Good music, a bit of chaos and some lousy weather for the prince of darkness' travelling festival...
Even the traditionally quiet Maynard James Keenan couldn't resist a comment yesterday. "Are you cold?" he asked the crowd at a cold and rainswept Donington racetrack. Well yes, but with the fifty thousand strong crowd having braved the weather for eight hours already, very little indeed would see them wimp out before the final fireworks to signify that metal had indeed made the return to its spiritual home after six years away.
The Prince of Darkness and his hordes should have been disappointed however by the disorganization of the stewards and perhaps reconsider the location of the second stage - the dry, small capacity indoor exhibition centre at the side of the racetrack. Many people trying to gain access to bands such as Otep, American Headcharge, and Ill Niño were turned away by stewards because the centre was already too full. Likewise, the decision in the middle of the fest to close one of the exits from the main arena and put some barriers down in the middle of another did not do them any favours.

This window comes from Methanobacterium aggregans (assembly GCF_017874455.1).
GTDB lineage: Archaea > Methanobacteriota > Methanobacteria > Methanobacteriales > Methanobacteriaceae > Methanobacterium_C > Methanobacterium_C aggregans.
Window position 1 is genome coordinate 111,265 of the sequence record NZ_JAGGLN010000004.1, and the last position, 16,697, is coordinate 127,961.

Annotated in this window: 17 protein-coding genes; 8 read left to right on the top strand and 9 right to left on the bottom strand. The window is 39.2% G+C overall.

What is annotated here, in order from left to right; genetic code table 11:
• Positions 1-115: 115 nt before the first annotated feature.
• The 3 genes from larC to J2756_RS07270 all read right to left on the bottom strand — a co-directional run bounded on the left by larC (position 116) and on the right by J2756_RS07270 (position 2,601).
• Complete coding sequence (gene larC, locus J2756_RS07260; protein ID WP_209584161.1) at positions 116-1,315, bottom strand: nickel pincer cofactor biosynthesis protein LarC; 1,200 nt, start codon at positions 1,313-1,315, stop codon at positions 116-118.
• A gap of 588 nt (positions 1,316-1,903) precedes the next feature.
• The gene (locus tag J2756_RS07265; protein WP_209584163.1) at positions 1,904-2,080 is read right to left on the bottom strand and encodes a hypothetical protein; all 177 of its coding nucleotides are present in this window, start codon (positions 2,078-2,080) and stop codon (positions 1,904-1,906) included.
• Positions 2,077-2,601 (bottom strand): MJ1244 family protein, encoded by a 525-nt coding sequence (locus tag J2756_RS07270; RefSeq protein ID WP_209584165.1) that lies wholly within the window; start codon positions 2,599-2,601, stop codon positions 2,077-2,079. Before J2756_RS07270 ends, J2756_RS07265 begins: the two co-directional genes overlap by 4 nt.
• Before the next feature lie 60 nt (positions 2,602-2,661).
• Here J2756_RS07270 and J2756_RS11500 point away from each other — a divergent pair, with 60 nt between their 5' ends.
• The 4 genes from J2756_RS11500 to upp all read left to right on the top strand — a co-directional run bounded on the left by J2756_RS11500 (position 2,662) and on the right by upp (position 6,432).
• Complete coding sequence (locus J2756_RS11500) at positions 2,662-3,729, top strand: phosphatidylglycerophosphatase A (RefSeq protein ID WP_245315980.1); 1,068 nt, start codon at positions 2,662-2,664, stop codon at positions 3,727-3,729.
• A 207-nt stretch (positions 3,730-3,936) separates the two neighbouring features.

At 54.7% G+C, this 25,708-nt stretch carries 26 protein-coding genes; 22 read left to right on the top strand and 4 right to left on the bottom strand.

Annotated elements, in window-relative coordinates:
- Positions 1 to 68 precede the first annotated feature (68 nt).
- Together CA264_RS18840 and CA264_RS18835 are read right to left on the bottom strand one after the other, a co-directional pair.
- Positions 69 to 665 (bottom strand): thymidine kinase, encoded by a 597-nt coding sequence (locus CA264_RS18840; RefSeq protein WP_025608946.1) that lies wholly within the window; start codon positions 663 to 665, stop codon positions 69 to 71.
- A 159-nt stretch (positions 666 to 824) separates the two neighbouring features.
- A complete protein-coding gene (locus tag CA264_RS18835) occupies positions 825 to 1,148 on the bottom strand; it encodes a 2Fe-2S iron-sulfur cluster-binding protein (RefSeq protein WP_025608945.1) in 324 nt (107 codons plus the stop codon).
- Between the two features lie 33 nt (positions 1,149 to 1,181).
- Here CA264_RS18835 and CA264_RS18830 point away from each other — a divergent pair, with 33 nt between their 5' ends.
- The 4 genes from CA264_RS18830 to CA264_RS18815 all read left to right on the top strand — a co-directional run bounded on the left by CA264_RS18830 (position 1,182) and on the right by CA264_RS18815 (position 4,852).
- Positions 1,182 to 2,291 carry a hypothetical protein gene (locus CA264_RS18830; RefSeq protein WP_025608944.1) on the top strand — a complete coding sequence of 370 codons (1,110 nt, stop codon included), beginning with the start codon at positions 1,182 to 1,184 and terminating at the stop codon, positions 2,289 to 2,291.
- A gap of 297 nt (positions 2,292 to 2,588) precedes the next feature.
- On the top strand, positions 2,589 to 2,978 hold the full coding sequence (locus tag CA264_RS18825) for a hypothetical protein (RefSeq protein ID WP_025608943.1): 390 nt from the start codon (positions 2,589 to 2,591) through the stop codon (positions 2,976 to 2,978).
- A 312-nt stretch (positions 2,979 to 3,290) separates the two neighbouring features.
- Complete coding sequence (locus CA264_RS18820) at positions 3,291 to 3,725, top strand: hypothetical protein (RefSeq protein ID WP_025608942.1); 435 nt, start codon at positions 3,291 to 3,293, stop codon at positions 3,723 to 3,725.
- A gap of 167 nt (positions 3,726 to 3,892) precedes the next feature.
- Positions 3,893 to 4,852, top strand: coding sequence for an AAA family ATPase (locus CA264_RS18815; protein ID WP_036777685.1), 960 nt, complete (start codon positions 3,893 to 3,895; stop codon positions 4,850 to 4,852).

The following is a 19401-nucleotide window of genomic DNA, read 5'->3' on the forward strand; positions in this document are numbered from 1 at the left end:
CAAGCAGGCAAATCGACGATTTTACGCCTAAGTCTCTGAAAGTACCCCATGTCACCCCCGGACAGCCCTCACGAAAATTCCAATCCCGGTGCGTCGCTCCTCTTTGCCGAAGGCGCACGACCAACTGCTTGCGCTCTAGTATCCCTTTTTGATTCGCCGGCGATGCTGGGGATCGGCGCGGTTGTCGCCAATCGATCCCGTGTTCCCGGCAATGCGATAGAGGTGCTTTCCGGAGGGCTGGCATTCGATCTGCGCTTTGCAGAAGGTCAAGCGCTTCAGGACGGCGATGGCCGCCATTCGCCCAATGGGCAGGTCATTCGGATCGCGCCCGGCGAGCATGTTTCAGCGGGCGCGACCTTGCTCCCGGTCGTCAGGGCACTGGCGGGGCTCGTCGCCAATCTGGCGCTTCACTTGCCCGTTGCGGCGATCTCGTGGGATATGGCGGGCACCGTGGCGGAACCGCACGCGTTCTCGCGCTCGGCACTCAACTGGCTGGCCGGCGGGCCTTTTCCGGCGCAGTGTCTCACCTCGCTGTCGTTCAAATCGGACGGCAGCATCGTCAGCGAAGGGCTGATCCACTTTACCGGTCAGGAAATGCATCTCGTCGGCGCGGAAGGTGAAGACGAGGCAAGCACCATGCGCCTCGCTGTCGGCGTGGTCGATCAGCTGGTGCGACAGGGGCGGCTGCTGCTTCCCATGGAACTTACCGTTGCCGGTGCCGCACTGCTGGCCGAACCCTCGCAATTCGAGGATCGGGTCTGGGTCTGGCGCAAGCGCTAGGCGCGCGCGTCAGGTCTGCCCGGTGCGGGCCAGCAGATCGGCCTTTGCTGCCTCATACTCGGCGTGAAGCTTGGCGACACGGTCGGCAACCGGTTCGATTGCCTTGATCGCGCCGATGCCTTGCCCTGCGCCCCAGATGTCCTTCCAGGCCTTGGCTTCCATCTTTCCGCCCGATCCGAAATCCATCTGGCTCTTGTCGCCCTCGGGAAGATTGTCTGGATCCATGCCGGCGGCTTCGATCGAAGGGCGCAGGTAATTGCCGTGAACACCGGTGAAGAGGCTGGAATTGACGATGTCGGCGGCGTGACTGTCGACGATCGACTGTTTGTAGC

Technicalities aside, the music on show on the main stage was more than enough reason to put up with the organization. AntiProduct started proceedings just before 11.00am. Their blend of power punk though was not as well received as it might have been later on the second stage where it was originally supposed to be. Those expecting Zakk Wylde's Black Label Society meanwhile didn't have long to wait and with his blessing of all those already into their drinking stride, Wylde and co proceeded to blast away the grey morning with the first wake-up call of the day. Classic metal, loud and proud.
Fresh from a stonking gig in Birmingham the night before, new sensations The Mad Capsule Markets were also on top of their form and while their blend of electronica and metal may not have filled the venue in the way that other's music did, there's no doubt they gained many new fans today. They will, and should, be back. Oh yes.